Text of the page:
Differences Between Conventional and Herbal Medicine

Conventional medicine is the usual term for modern Western medicine. It often relies on over the counter or prescription drugs in order to relieve symptoms.

Herbal medicine, as the name suggests, relies on herbs to relieve symptoms.

Many conventional medical practitioners look down on herbalism as myth or “old wives’ tales,” but the truth is that herbs and botanicals are the source of more than 70% of the drugs used in conventional medicine, with even more on the way in the drug development pipeline.

A history of herbalismhttps://www.medicinenet.com/script/main/art.asp?articlekey=20909

Native American herbalism was also passed down orally. There is a growing appreciation of it as more research is conducted as to the effectiveness of various plants in treating illness.

Key differences

Conventional medicine usually treats the symptoms. Herbal medicine, on the other hand, is holistic, and looks at the whole patient. It also tends to try to prevent illness from happening in the first place.

Herbs can be used on their own, or with other treatments, such as massage, acupuncture, acupressure and more.

Herbalism is a complementary and alternative medicine (CAM). This means it can be used in addition to conventional medicine, or as an alternative.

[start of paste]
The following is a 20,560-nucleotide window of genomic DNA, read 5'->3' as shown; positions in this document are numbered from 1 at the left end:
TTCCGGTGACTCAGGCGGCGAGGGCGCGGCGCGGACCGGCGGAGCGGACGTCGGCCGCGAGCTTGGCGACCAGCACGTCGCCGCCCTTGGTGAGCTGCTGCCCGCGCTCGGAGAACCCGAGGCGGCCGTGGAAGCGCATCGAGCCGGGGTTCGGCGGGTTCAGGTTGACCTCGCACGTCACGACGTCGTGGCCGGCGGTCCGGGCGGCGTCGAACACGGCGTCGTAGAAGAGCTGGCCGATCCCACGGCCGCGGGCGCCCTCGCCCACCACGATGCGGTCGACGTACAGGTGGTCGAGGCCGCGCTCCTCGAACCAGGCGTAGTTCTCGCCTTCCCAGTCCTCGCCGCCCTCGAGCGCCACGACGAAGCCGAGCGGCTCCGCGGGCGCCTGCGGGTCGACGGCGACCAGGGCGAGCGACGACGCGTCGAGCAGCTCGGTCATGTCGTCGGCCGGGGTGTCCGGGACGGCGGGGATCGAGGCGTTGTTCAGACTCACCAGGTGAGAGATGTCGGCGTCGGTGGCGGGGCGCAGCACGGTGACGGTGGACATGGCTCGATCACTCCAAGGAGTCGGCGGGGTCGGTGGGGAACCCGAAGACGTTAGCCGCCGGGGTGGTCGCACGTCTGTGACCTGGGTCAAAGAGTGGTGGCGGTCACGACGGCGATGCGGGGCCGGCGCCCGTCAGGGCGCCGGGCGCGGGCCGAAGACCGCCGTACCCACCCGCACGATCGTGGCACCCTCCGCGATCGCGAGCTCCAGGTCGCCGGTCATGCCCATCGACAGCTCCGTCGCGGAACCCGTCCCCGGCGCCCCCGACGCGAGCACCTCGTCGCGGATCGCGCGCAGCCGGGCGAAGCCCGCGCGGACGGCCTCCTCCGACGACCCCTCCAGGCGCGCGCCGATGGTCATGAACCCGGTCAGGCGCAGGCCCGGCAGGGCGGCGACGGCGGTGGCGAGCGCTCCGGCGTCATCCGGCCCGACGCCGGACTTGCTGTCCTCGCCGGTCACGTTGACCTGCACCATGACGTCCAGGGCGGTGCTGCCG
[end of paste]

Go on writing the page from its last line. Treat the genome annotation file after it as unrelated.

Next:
Herbalism tends to be cheaper than many prescription drugs. In some cases, it might be even more effective. A good example would be natural antibiotics such as oregano, garlic, or turmeric kill harmful bacteria while preserving one’s healthy bacteria in the gut. They can even kill off conventional antibiotic-resistant superbugs like MRSA.

They can also lower blood pressure and cholesterol safely with fewer risks of side effects.

A lot of conventional medical practitioners claim herbalism is “unproven,” but this is not the case. Many have been researched systematically, and at least 70% of all drugs come from natural botanicals. They also tend to have fewer side effects in their natural form.

Herbs are easy to use and generally safe. Use a good database such as:

https://www.webmd.com/vitamins-supplements/ingredientmono-662-TURMERIC.aspx?activeIngredientId=662&activeIngredientName=TURMERIC&source=0 to look up uses, side effects and doses, and see how herbalism can help you feel your best.